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Karzai's road map for reforms wins diplomats' support at Afghan conference

Secretary of State Hillary Rodham Clinton vowed that the U.S. and its allies will stand by Afghanistan even as fears are growing about the course of the nearly 9-year-old war.

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By Karen DeYoung and Joshua Partlow
Washington Post Staff Writers
Wednesday, July 21, 2010

KABUL -- Afghanistan's first major international conference in more than three decades concluded Tuesday with diplomats from around the world endorsing President Hamid Karzai's commitments to having Afghans in charge of security by 2014 and curbing government corruption well before that.

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Against a backdrop of intensified violence and growing impatience in Europe and the United States with the protracted war, Karzai expressed gratitude for the world's support and optimism about his country's future.

"Today, I invite us to elevate our vision above the din of the battle with our common enemies and to focus on our noble goal: a peaceful, prosperous and stable Afghanistan," Karzai said in his address.

The road map he presented amounted to a refinement of the same goals he spelled out in his inaugural speech last year -- peace talks with the Taliban; government reform; and gradual assumption of control by Afghanistan of billions of dollars in foreign aid, as well as the military prosecution of the war. It was a measure of the difficulties ahead that just being able to host delegations from about 70 countries without disruption was seen as a victory for Karzai's beleaguered government.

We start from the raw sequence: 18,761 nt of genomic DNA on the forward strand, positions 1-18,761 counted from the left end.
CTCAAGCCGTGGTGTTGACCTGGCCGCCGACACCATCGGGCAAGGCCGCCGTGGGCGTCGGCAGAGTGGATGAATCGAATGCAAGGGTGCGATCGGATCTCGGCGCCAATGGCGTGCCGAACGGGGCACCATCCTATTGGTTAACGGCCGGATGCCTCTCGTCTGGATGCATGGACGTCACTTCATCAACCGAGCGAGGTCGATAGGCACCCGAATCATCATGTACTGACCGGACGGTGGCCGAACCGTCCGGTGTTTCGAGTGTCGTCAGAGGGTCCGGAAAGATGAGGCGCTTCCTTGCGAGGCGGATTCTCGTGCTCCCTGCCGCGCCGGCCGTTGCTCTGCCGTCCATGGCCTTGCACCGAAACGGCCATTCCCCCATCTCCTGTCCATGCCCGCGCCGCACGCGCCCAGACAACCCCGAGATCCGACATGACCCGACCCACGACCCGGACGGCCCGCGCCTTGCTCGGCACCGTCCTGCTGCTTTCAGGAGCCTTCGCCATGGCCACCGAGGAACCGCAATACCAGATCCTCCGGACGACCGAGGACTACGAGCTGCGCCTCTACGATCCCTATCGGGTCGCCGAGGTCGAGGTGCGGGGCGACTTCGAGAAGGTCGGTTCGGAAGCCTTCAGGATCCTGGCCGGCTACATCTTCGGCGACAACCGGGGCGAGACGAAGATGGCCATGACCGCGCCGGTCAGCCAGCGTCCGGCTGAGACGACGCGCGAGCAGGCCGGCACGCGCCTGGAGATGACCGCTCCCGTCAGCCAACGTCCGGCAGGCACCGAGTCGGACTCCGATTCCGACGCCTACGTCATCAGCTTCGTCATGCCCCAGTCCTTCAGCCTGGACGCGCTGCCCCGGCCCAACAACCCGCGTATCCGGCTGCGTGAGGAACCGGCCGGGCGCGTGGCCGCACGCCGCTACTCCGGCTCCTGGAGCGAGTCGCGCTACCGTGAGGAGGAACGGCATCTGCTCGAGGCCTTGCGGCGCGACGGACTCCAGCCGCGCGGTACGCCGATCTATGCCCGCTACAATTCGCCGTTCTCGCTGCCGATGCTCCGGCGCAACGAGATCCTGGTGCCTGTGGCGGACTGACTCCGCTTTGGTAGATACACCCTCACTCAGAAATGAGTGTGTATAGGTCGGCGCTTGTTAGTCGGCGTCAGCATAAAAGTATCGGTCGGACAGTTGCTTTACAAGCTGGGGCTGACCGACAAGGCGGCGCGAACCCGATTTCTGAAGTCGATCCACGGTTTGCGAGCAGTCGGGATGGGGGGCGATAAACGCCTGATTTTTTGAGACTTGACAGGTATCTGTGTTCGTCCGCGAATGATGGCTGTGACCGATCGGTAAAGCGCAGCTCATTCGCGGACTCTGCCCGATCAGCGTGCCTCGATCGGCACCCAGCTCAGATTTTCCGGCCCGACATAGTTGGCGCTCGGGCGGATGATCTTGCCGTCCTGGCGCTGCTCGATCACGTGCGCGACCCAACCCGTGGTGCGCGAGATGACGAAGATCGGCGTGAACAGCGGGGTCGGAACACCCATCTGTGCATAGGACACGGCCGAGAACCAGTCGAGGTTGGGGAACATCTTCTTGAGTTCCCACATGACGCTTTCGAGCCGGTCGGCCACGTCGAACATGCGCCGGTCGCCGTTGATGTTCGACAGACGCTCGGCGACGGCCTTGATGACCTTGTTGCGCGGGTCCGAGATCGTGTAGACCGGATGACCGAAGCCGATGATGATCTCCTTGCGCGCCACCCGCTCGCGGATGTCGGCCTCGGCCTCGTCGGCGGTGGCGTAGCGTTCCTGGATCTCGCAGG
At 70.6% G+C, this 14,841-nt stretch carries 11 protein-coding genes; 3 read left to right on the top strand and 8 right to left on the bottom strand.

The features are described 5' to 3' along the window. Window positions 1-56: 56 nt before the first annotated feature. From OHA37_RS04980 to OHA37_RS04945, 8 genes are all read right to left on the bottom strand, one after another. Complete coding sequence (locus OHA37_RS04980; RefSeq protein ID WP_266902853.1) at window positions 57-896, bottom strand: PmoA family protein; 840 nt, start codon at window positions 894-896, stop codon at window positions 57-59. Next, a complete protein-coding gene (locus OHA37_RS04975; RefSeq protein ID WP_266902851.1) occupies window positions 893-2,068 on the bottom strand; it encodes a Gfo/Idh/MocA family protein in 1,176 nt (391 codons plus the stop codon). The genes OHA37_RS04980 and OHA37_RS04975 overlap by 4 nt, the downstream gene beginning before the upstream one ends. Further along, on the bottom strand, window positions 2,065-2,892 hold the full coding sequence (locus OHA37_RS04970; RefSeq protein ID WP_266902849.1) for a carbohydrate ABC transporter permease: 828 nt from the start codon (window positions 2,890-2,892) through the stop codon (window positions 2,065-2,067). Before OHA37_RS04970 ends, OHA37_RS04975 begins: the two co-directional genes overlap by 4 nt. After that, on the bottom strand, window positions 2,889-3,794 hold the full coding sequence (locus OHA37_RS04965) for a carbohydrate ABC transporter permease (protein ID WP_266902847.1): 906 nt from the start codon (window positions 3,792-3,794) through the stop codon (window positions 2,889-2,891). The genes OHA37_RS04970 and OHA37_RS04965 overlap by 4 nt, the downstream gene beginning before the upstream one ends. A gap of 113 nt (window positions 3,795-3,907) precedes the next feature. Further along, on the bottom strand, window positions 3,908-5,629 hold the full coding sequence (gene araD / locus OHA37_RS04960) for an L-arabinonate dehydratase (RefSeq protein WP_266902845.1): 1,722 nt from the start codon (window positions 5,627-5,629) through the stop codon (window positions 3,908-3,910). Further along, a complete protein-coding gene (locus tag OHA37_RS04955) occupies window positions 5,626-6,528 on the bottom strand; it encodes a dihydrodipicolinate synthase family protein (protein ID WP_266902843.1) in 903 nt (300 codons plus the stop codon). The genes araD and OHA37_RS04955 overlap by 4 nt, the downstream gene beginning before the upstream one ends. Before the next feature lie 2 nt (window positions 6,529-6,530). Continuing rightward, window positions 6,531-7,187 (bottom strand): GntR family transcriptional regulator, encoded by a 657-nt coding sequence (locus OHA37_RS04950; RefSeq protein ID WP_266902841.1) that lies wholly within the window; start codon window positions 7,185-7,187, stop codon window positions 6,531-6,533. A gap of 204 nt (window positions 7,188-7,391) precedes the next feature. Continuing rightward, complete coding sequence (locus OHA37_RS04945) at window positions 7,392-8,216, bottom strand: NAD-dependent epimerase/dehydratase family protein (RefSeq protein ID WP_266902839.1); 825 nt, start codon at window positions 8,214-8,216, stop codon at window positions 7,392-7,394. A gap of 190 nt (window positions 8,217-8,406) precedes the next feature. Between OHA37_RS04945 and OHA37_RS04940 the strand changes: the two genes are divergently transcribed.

"Today was a real turning point," Secretary of State Hillary Rodham Clinton said.

Clinton, who arrived in Kabul from Pakistan on Monday, made the only public mention of President Obama's stated intention to begin a drawdown of troops from Afghanistan in July 2011.

"The transition process is too important to push off indefinitely. But this date is the start of a new phase, not the end of our involvement," she said.

Even as diplomats endorsed the Afghans' plans for a mechanism to assess which provinces would be first to come under Afghan security control, the expected date of those first steps receded.

NATO foreign ministers who met in Estonia in April expected that some provinces would be chosen for Afghan control by November, at another NATO conference in Lisbon, according to diplomats and NATO officials in Kabul.

But with the deteriorating war and the arrival of Gen. David H. Petraeus as top commander, officials now expect it will be at least the summer of 2011 before the first provinces shift to Afghan control. The delay has worried some of the Europeans who are eager to show progress to their skeptical publics. To others, it is merely a dose of reality.

"It's going to be a very lengthy process. Transition is not going to happen overnight," said Shaida Mohammad Abdali, the deputy national security adviser, who chaired the interagency committee that drafted the conference paper on transition. "When you have a province you want to be transferred, there are going to be specific criteria, specific standards required."

Karzai spoke only briefly, and clarified little, about another delicate political issue: his approach to negotiations with the Taliban. As in the past, he made any dialogue with insurgents contingent on their willingness to accept the Afghan constitution and renounce al-Qaeda.


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